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PROVIDERS (Financing)- Oklahoma Receives CMS Approval and Advances Medicaid Transformation with SoonerSelect

MM Curator summary

The article below has been highlighted and summarized by our research team. It is provided here for member convenience as part of our Curator service.


[MM Curator Summary]: OK tees up the next round of magic money to hospitals by flipping from “supplemental payments” to “directed payments.” Both of course are billed as crucial for “value-based care” (just like DSRIP is…). All 3 are of course just a funds transfer mechanism for hospitals.



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Oklahoma City, OK – The Centers for Medicare & Medicaid Services (CMS) has granted approval for Oklahoma’s 1915(b) waiver for delivery system reform and the proposal to increase supplemental payments to hospitals. These approvals mark a significant milestone in the transition from a fee-for-service system to the new comprehensive health delivery system, SoonerSelect.

“The swift approval of these milestones is a testament to the tireless efforts of the OHCA team and our CMS partners,” said Ellen Buettner, OHCA Chief Executive Officer. “This achievement brings us one step closer to our vision of a comprehensive health delivery system designed to improve the quality of care and services to enhance the health and lives of Oklahomans.”

1915(b) waivers provide states with the flexibility to modify their delivery systems by allowing CMS to waive certain federal regulatory requirements. This waiver is the initial phase of collaboration between OHCA and CMS in transitioning to the SoonerSelect program.

The hospital payment proposal outlines the transition from current supplemental payments to directed payments based on average commercial rates under SoonerSelect, which will substantially increase the pool of funds available for participating hospitals.

OHCA, in close coordination with the provider community, contracted entities and CMS, is diligently preparing for a seamless transition with rigorous testing of systems, provider network development and on-site readiness reviews. SoonerSelect will allow OHCA to strengthen the quality of services SoonerCare members receive by leveraging the resources of the contracted entities, investing in enhanced care coordination and addressing social determinants of health, while maintaining program and contractual oversight to ensure SoonerSelect goals are met.

All health and dental plans will be required to provide SoonerSelect members the same health care services currently offered by SoonerCare but may offer additional benefits.

SoonerSelect dental plans are expected to launch Feb. 1, 2024, with medical and children’s specialty plans expected to launch April 1, 2024.

For more information and updates about delivery reform in Oklahoma, visit

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PROVIDERS (LTC)- Biden’s nursing home staffing proposal is dangerously inadequate

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The article below has been highlighted and summarized by our research team. It is provided here for member convenience as part of our Curator service.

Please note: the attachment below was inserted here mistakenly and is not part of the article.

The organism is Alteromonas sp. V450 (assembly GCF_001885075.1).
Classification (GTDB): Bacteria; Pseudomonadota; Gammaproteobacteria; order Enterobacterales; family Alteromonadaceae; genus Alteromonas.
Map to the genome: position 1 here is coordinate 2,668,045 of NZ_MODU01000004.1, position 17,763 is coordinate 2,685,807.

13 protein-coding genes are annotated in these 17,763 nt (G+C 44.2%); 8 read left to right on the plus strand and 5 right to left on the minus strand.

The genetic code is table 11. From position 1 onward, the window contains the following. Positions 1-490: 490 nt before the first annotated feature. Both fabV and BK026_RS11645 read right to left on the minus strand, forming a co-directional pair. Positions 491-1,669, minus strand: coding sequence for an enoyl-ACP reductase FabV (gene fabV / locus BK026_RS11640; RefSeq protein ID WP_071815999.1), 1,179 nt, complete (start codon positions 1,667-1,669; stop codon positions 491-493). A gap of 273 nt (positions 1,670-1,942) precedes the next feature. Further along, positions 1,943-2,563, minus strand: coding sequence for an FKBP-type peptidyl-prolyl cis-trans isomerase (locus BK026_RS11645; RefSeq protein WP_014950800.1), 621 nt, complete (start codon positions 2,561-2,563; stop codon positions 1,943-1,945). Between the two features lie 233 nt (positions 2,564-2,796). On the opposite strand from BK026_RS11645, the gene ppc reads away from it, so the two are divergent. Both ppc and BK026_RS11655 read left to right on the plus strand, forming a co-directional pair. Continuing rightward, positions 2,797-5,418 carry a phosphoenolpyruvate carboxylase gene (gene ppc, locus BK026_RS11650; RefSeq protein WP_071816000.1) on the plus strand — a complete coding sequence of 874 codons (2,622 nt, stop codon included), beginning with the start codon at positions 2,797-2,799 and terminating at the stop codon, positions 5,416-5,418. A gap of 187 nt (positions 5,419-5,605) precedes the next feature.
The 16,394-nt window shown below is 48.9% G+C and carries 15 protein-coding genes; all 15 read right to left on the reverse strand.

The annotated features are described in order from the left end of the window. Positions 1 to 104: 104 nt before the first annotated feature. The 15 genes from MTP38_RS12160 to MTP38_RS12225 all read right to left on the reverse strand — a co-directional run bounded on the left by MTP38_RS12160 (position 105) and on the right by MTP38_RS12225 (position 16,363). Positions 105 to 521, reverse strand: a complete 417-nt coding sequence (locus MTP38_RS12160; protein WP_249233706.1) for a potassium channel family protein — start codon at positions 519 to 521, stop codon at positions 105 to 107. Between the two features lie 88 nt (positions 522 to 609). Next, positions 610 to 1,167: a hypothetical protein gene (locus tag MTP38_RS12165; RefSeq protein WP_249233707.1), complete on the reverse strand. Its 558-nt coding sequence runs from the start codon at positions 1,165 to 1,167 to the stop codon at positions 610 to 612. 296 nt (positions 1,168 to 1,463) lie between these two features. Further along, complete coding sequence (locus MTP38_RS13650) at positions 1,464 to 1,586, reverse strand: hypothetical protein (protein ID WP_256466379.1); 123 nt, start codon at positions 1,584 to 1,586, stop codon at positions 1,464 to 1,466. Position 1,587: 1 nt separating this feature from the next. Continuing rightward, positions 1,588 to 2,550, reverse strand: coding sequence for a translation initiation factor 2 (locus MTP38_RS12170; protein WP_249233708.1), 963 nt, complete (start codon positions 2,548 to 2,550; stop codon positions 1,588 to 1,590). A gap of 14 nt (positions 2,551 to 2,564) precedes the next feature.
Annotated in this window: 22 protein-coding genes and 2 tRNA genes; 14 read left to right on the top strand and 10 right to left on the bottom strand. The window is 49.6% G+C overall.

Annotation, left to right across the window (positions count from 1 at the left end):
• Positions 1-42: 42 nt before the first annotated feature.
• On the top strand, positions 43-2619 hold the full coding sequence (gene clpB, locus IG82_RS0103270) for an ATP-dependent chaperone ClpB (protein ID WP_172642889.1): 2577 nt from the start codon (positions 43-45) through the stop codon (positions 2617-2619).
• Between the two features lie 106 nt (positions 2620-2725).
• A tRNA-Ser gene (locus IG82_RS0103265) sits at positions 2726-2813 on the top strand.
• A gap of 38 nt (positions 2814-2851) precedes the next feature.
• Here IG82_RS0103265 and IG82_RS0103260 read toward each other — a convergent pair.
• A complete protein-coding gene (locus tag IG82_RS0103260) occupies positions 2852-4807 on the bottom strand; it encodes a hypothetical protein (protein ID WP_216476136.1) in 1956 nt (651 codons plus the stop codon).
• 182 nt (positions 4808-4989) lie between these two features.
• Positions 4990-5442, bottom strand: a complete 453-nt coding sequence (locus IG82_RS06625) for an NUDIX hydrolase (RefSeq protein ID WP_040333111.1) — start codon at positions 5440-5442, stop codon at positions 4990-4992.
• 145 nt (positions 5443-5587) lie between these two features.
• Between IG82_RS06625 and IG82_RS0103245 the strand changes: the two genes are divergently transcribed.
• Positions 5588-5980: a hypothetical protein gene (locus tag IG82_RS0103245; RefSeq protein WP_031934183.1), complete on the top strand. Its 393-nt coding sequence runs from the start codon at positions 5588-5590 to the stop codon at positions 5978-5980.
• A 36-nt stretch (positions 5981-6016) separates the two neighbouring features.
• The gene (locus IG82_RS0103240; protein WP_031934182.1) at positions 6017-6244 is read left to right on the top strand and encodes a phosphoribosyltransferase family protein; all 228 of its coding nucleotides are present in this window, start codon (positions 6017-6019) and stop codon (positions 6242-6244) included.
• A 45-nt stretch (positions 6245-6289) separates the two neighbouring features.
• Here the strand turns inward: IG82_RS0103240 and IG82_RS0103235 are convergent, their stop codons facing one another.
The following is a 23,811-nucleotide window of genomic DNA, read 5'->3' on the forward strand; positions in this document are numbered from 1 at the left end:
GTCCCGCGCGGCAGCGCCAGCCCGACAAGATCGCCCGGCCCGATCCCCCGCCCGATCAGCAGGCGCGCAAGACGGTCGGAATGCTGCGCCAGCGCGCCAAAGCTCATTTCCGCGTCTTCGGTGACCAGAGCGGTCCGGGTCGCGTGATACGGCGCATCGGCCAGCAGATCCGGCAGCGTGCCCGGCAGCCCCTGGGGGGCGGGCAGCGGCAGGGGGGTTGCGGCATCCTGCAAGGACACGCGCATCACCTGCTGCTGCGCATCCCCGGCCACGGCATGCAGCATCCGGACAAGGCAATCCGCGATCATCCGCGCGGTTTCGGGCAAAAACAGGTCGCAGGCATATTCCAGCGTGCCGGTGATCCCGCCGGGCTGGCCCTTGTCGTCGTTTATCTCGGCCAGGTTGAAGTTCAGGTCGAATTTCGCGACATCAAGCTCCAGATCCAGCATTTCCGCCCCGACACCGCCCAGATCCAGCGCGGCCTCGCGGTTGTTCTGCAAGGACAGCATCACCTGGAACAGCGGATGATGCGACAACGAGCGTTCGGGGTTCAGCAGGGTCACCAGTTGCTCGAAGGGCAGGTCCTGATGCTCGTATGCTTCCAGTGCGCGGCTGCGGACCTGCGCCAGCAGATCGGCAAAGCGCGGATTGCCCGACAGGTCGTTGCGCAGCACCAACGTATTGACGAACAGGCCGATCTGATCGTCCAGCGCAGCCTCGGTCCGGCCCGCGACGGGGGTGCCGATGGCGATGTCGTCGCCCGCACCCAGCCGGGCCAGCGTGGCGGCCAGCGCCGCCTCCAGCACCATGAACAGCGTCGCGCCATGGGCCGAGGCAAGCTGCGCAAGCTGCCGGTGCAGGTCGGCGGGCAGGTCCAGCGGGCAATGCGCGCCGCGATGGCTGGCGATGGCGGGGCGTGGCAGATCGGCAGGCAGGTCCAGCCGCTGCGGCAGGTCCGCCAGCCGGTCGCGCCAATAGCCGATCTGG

[MM Curator Summary]: This journo says that the rule all the LTC providers are freaking out about will go nowhere anyway.



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Tina Sandri, CEO of Forest Hills of DC senior living facility, left, helps resident Courty Andrews back to her room, Dec. 8, 2022, in Washington. The federal government will, for the first time, dictate staffing levels at nursing homes, the Biden administration said Friday, Sept. 1, 2023, responding to systemic problems bared by mass COVID deaths. (AP Photo/Nathan Howard, File)

As nursing home residents and staff died by the thousands in the first months of the COVID-19 pandemic, one thing became clear: Understaffing in America’s nursing homes is lethalMost facilities lacked the staff needed to prevent neglect and avoidable harm to residents. 

President Biden responded to the nation’s nursing home crisis by declaring that his administration would create a minimum staffing standard for nursing homes, to help ensure basic care and services for the nation’s more than 1 million nursing home residents.

This announcement was heralded by long-term care residents and their supporters. For years, nurses, physicians, researchers, consumer advocates and government reports had been sounding the alarm that understaffing in nursing homes jeopardized residents’ health and safety. 

Consider the result of understaffing in four New York nursing homes recently sued for abuse. 

One resident was so neglected his son couldn’t recognize him. Another resident was dying from an infected pressure sore that grew “cavernous” and ended up “eating away most of his buttocks.” Staff had so little time to provide basic care that they left windows open to reduce the stench of unclean residents, leaving residents “freezing” and swarmed by flies.

Unfortunately, the federal agency responsible for drafting Biden’s new staffing standard has just dropped a bombshell. On Sept. 6, it published a proposed staffing standard so minimal and with such huge exceptions that many nursing home residents will see no benefit at all.